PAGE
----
for a diverse, democratic and accountable media
Posted by Ben Fenton, Chief Media Correspondent Financial Times
Jeremy Hunt, the culture secretary, has challenged the national newspaper industry to put its house in order by devising a regulatory system free from interference by powerful owners. He added that regulation would also have to apply to their websites, including the video that would increasingly become part of the traditional “newspaper" offering online.
Speaking at the Royal Television Society convention in Cambridge on Wednesday, Mr Hunt said that in the wake of the phone-hacking scandal at Rupert Murdoch's News of the World, the public would insist on a “system of robust, independent regulation with credible sanction-making power".
While emphasising that the government would await the results of the Leveson inquiry into the workings of the press and its relations with the police and politicians, he said the current self-regulatory system, centred on the Press Complaints Commission, funded by the newspaper industry, could not carry on.
He made clear the government preferred an alternative system in which proprietors were not involved.
“Independence [for a regulator] means freedom from interference by politicians, but also from media owners so that complaints about press behaviour can be dealt with credibly.
“Other industries have developed models which have robust and credible sanction regimes and we should consider them with an open mind as we await Lord Justice Leveson's recommendations."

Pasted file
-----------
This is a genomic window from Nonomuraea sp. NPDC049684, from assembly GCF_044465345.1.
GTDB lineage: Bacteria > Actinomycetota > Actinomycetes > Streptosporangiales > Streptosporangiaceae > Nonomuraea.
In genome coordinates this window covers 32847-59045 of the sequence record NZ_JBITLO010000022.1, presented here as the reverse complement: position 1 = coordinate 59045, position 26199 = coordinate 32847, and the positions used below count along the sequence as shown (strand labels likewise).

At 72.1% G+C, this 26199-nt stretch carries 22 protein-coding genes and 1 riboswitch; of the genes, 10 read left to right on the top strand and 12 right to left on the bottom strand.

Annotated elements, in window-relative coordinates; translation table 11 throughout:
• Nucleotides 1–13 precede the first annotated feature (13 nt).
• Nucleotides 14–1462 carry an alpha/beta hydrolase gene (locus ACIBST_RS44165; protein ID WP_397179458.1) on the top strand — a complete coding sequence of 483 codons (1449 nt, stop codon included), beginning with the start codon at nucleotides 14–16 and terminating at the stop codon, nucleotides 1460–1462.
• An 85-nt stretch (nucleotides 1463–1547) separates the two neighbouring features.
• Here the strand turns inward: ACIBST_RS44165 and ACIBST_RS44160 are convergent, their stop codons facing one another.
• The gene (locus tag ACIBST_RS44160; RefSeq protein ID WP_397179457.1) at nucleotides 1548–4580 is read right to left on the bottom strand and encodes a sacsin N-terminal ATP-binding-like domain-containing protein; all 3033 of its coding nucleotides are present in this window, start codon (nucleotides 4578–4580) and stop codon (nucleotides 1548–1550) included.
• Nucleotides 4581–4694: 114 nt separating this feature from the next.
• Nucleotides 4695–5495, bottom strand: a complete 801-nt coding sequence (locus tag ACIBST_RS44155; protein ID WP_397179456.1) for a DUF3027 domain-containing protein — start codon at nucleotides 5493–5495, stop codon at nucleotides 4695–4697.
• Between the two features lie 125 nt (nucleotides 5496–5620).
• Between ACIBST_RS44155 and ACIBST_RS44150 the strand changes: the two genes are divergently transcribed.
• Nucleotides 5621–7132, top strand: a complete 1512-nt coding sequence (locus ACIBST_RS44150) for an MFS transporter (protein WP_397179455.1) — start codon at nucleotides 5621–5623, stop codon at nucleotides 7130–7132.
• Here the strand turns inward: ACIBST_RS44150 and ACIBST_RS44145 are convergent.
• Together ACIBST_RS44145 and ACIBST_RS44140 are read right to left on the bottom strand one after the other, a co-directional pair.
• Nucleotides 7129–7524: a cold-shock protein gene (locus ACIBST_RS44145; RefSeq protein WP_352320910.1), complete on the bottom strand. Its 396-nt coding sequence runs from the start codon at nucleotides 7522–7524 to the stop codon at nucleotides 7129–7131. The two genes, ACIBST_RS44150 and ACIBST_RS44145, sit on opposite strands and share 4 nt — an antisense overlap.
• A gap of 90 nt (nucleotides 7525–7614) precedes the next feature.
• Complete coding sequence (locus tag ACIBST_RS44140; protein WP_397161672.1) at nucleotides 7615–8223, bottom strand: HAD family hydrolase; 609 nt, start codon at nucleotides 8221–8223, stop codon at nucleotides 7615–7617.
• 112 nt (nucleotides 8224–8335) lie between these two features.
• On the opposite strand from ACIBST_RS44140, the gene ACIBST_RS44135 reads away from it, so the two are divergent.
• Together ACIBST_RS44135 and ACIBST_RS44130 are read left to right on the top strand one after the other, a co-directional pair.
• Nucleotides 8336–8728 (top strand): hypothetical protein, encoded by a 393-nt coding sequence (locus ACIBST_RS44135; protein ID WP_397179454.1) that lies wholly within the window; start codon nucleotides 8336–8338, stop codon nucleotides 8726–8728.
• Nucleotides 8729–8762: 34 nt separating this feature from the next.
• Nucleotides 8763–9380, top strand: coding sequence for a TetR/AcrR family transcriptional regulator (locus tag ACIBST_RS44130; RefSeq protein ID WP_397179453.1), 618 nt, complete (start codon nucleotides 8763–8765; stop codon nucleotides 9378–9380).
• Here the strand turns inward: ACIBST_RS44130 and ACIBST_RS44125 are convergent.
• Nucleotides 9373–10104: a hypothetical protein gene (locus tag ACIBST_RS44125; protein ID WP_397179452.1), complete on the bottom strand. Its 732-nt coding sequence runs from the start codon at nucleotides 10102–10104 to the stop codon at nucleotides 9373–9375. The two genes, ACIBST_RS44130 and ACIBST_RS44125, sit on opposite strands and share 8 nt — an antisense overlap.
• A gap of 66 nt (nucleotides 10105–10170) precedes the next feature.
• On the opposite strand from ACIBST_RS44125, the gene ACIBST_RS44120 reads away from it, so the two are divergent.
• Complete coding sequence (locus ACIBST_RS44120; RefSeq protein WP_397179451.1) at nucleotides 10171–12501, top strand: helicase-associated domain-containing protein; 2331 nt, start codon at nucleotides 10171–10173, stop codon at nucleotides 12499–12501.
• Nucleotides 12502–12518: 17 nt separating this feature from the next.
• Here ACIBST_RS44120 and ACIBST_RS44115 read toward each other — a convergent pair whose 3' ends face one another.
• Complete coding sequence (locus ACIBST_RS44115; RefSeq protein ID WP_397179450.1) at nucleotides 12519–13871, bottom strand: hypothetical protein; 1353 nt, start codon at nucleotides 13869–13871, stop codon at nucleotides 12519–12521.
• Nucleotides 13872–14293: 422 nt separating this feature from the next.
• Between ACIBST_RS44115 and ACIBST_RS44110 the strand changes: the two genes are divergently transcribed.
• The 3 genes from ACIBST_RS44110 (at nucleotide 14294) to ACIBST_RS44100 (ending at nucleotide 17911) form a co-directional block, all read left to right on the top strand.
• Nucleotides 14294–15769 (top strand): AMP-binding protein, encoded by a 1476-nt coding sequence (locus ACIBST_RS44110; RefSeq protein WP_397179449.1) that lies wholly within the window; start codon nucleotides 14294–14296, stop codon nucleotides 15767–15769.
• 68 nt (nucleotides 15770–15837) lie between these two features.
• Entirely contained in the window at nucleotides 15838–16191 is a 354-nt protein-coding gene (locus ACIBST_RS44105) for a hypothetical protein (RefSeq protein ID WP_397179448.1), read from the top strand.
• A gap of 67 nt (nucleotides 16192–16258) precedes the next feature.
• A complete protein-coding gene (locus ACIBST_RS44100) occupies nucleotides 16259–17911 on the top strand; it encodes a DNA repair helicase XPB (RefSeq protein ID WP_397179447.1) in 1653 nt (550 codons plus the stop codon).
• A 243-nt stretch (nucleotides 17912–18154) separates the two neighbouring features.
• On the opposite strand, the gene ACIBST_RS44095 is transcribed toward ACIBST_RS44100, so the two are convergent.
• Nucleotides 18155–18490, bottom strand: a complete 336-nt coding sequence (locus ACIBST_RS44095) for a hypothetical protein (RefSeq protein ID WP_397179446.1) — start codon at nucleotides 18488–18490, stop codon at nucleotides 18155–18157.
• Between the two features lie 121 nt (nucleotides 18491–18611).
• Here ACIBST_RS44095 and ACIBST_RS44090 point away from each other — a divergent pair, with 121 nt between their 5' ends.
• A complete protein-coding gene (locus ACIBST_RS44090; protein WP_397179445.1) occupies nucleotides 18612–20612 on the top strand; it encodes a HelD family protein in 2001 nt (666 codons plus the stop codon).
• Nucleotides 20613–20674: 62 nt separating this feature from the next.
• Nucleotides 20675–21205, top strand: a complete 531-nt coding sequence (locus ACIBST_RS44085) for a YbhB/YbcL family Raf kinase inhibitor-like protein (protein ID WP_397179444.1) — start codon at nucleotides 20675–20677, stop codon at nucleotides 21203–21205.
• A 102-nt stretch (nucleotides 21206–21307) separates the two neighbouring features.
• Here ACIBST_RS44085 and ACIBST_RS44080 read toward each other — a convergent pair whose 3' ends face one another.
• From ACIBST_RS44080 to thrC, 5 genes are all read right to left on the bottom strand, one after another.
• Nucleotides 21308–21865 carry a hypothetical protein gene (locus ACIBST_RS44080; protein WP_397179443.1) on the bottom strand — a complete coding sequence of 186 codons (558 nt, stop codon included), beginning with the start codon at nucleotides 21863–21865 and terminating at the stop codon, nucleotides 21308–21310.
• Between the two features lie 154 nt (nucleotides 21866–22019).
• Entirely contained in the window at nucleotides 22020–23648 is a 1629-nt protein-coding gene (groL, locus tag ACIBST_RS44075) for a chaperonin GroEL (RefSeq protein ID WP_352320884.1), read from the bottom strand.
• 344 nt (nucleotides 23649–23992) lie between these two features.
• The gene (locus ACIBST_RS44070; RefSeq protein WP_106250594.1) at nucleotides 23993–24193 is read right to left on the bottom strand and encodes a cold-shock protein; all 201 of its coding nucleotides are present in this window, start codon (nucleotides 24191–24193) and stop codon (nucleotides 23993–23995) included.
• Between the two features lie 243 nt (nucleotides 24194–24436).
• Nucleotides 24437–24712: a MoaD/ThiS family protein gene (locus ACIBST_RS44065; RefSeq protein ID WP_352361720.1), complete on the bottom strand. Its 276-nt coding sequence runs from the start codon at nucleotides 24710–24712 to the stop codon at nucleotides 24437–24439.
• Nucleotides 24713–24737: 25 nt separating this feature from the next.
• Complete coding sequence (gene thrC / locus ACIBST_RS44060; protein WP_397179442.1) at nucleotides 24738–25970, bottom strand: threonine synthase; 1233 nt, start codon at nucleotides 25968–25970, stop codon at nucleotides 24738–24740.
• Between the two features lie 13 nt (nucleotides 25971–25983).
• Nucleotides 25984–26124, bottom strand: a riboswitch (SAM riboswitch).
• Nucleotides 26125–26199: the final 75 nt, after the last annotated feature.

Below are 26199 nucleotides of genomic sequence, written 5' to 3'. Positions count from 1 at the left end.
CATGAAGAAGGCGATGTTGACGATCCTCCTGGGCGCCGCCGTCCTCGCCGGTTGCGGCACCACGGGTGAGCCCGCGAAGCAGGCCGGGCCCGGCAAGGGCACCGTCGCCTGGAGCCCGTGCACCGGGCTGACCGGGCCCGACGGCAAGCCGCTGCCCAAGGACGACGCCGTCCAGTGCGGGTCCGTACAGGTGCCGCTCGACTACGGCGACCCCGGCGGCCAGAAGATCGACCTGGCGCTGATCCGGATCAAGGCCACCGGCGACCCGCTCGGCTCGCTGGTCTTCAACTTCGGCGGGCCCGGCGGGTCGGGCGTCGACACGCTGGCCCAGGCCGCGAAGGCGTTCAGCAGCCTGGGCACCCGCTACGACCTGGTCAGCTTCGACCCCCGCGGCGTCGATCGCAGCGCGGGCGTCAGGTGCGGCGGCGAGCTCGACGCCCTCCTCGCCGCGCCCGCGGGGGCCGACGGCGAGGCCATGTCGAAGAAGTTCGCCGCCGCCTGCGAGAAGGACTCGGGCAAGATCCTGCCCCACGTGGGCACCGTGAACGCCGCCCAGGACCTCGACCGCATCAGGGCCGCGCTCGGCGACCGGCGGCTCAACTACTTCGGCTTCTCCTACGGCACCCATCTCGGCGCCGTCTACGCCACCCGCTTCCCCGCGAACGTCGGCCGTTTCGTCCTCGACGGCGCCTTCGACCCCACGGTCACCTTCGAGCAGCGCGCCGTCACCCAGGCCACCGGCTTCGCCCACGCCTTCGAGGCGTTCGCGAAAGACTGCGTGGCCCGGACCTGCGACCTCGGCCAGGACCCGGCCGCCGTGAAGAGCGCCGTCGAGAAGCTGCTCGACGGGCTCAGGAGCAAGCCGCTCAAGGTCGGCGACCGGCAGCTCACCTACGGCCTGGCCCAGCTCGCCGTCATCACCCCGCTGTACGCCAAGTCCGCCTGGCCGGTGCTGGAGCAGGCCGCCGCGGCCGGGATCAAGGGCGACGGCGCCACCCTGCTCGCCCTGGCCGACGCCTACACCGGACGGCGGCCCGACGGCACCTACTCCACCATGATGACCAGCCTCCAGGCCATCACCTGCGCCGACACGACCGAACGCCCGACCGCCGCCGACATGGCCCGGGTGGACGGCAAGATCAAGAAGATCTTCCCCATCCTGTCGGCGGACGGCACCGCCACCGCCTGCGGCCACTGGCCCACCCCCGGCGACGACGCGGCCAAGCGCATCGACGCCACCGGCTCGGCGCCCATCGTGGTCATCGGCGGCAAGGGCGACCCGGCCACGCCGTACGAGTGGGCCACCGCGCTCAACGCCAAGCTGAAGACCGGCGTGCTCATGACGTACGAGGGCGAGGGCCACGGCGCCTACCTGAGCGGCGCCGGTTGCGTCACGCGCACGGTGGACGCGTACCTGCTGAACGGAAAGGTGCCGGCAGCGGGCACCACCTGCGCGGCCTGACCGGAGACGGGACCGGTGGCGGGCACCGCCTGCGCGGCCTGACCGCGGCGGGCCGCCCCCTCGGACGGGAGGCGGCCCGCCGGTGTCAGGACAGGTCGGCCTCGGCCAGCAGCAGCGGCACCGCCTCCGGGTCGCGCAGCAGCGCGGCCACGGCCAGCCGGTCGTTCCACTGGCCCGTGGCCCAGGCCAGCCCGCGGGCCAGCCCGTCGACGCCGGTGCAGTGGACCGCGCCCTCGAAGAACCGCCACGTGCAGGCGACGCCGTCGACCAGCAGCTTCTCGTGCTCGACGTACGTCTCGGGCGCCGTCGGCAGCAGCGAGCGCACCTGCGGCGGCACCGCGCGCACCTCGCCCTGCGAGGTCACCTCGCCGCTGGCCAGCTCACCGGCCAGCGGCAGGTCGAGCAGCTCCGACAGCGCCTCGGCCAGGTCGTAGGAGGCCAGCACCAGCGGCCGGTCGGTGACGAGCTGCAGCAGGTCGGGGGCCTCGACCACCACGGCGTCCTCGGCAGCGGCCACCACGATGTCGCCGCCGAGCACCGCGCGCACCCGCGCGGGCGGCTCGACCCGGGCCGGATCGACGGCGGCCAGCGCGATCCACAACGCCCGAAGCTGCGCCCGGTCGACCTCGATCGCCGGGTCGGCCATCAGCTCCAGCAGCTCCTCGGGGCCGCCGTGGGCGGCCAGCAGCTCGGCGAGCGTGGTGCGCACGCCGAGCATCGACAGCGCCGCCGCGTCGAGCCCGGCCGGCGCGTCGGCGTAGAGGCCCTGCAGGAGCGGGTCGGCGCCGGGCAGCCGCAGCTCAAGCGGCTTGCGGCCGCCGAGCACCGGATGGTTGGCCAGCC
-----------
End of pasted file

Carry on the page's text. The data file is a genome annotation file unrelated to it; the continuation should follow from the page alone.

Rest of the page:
He said the new digital era, blurring distinctions between print and video, gave the newspaper industry a chance to look to its future. “My challenge to you is this: work with us to establish a credible, independent regulatory framework which has the confidence of consumers and we will support it as the one-stop regulatory framework to be applied across all the technology platforms you operate."
In other parts of his speech, Mr Hunt laid down “directions of travel" for a proposed communications bill. He said that as the value of free-to-air licences fell in a digital age, public-service broadcasters such as ITV and Channel Five would have to be given more flexibility in their business models. However he gave no details of what he had in mind.
Mr Hunt told the audience, including the heads of all main UK broadcasters, he had asked Ofcom, the broadcasting regulator, to consider how it could establish new measurements of media influence as part of a way of ensuring there was no concentration of power. This followed the row over Mr Murdoch's effort to buy the 60.9 per cent of British Sky Broadcasting he does not already own, a bid abandoned amid the controversy over phone hacking.
He added that he would ask the regulator to examine whether politicians should have any role at all in deciding who owned the media. The BSkyB affair had made him question whether it was right for any politician to take such important decisions. He said it was vital to avoid too much caution in setting out the regulatory framework for the creative industries, which offered the UK a greater opportunity for growth than any country in the world bar the US.
● Lord Justice Leveson has ruled that 46 victims of phone hacking or press intrusion will be represented by a single barrister when the first phase of his inquiry begins its public sessions, probably next month.